About a year ago, I started a research project focused on the transfer of learning. Given the often disappointing evidence for learning transfer between the classroom and the real world, I was eager to dig into the research on apprenticeships and learning by doing.
But the research turned out to be more complicated (and interesting!) than I had expected. I wrote a little about some of the difficulties with my original hypothesis here. Since then, I’ve been exploring broadly to build a more coherent picture of how we think and learn.
1. Descartes’ Error by Antonio Damasio
The mind is not separate from the body. Emotions are essential to reason. Descartes’ error was assuming that our sense of self is grounded in our ability to think and that the flesh we inhabit is a mere appendage.
Damasio is a neuroscientist most famous for his somatic marker hypothesis. This theory argues that we unconsciously integrate perceptions of our emotional and physical state. These bodily cues serve to “mark” out decisions for risk and reward, allowing us to make intelligent “gut” decisions.
Damasio’s principal evidence comes from brain-damaged patients. Those with damage to the limbic system exhibit normal intelligence but are utterly useless in their personal lives. They can’t make decisions, in part, because they lack the emotions that would help them prioritize.
In the Iowa Gambling Task participants choose cards from decks. Some have high rewards but occasionally big losses. Other decks are safe choices, and they have lower rewards but fewer big dips. Control participants without brain damage learn to sense which decks are risky and avoid them. Brain-damaged patients continue to choose risky cards.
I found the book persuasive, but the somatic marker hypothesis remains controversial.
2. Greatness by Dean Simonton
Who makes history and why? Psychologist Dean Simonton surveys a vast scientific literature on the contributions of famous artists, scientists, politicians and leaders.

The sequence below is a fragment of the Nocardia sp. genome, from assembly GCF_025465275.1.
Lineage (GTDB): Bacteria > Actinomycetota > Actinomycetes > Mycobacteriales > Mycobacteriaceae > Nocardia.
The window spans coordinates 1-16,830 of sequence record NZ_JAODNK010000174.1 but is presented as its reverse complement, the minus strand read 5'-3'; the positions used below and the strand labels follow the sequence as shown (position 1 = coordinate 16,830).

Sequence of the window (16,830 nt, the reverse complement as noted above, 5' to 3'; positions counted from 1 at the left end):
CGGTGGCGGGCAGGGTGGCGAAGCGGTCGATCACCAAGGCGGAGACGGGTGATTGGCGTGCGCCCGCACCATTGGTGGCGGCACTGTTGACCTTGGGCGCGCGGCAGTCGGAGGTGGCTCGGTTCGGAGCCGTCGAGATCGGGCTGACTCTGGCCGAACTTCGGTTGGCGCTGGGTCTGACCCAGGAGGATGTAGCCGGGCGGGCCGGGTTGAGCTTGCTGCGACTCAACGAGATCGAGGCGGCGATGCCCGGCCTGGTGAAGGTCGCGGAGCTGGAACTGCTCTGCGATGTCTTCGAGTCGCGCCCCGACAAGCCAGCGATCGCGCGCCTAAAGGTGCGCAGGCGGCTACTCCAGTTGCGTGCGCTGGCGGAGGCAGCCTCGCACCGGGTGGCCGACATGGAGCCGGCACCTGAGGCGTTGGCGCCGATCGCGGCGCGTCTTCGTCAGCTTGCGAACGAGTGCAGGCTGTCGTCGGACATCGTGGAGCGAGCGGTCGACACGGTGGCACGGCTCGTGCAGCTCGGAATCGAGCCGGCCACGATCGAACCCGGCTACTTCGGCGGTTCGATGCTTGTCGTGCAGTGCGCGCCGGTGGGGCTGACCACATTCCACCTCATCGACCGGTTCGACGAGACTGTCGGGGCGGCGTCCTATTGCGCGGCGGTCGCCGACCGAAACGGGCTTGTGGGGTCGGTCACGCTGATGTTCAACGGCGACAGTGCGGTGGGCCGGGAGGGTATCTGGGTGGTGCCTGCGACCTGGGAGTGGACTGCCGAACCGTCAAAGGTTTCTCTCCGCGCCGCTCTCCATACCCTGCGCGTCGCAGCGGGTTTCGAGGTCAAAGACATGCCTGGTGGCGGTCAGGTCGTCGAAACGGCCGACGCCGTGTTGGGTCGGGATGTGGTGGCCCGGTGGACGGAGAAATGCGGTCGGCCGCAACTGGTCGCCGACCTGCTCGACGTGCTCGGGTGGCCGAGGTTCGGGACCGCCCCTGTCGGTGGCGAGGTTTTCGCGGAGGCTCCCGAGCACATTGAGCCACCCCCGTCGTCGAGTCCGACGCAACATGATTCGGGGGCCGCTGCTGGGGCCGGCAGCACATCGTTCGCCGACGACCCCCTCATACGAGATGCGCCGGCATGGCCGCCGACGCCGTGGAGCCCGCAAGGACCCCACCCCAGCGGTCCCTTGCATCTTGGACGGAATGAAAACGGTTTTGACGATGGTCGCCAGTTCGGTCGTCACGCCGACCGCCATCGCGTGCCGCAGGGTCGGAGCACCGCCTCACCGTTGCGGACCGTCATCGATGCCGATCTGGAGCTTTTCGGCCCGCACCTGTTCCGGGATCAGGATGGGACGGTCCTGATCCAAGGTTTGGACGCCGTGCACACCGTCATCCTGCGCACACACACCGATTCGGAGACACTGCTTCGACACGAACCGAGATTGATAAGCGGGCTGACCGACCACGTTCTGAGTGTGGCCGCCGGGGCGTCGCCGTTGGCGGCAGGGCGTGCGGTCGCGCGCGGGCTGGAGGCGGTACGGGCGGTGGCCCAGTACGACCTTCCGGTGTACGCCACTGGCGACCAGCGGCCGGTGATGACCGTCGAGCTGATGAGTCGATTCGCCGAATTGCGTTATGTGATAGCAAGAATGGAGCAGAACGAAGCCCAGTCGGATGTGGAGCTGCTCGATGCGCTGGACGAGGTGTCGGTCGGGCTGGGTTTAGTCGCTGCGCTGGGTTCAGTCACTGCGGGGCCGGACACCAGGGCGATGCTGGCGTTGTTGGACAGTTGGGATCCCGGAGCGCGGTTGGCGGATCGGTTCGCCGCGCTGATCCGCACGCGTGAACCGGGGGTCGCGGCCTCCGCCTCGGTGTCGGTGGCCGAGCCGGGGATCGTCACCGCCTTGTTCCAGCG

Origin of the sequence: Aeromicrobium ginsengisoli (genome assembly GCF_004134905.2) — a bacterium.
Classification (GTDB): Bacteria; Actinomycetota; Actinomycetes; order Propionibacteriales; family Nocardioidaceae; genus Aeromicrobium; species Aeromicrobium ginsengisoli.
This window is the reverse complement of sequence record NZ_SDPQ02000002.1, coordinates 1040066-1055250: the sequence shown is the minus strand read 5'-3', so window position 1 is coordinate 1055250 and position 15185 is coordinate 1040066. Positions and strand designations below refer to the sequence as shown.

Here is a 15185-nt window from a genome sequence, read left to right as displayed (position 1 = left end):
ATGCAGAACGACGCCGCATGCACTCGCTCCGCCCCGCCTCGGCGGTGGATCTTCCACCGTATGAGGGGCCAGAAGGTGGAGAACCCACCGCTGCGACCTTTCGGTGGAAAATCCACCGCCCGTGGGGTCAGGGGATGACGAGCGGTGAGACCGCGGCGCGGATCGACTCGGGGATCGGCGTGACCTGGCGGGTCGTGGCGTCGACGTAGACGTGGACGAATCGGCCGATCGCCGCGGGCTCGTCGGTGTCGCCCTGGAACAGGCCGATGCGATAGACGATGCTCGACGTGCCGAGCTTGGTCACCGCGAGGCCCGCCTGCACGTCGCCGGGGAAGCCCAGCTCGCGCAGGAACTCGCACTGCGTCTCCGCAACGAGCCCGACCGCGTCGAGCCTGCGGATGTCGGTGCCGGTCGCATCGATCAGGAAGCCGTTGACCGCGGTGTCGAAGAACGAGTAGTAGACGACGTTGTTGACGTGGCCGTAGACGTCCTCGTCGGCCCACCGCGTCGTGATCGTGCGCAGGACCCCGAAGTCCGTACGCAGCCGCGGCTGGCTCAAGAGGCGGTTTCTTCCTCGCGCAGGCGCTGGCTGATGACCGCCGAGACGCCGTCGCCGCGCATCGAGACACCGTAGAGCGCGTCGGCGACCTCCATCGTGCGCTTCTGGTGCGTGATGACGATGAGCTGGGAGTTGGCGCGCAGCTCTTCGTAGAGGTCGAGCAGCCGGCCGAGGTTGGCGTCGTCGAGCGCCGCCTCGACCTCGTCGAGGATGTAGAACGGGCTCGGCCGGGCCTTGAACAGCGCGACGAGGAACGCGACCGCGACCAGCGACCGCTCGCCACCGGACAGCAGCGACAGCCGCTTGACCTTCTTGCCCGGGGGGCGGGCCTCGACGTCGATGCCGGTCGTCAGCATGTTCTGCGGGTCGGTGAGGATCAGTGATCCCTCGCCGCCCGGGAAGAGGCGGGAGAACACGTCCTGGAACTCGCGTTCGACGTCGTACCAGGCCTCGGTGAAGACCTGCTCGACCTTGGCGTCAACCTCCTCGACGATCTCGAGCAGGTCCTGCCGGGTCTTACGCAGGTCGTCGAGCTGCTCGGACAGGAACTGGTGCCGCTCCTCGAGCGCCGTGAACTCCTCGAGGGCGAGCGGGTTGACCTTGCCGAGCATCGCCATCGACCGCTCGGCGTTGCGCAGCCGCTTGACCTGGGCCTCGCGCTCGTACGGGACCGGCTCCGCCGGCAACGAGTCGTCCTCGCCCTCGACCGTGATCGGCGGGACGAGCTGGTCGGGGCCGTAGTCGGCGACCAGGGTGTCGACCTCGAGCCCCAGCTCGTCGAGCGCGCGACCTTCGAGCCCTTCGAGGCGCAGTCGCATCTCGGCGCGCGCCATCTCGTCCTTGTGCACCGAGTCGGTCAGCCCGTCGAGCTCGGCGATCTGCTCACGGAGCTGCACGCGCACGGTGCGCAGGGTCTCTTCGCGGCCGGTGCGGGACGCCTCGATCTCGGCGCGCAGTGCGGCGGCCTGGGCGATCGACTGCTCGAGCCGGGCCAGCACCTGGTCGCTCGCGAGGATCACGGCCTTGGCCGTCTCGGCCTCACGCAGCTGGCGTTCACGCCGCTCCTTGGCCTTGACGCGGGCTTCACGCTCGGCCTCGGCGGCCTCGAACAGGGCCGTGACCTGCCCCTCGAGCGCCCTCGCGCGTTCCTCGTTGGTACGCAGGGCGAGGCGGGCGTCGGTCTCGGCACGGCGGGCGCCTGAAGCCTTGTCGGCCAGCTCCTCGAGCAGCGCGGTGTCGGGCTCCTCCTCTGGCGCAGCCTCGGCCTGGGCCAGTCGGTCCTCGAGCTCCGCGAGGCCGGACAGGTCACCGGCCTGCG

Simonton finds that career productivity exhibits a characteristic shape. Output rapidly accelerates starting at career onset, followed by a peak and more gradual decline. The sharpness of the peak is field-specific, with poets and mathematicians both rising and falling faster than novelists or biologists.
Quality and quantity are highly correlated in creative work. The best scientists, authors and artists are also the most prolific. Price’s Law puts this observation in mathematical language: half of the creative output will be produced by the square root of the number of researchers. To illustrate, in a group of 100 scientists, this equation predicts half of the papers will be published by only ten researchers.
3. Secret Knowledge by David Hockney
How did Renaissance-era painters go from this to this in just a few decades?
Artist David Hockney amasses compelling evidence that Renaissance-era painters made use of mirrors and lenses much earlier than previously suspected. He argues that the old masters’ adoption of optics caused not only the rapid increase in realism, but led to signature distortions that a careful eye can detect.
4. Will College Pay Off? by Peter Cappelli
Wharton professor Peter Cappelli reviews the evidence on the financial payoff of going to college. What he finds is confusing, and that’s sort of his point.
Cappelli finds that the return on a college degree varies wildly. Majors that are “hot” now may not be after graduation. Schools that offer more vocational training often have worse returns than traditional liberal arts institutions. Financial aid, student loans, and the fact that few people pay the sticker price make it even harder to evaluate the return on higher education.
Cappelli argues against the idea of a skills gap that claims there’s a deficit of highly-skilled workers. Instead, he argues there is a training gap. Employers want new workers to be job-ready, but they don’t want to invest any time getting new hires up to speed. Unfortunately, employers don’t seem to care much about the academic skills offered in school, so the direct value of such preparation is questionable.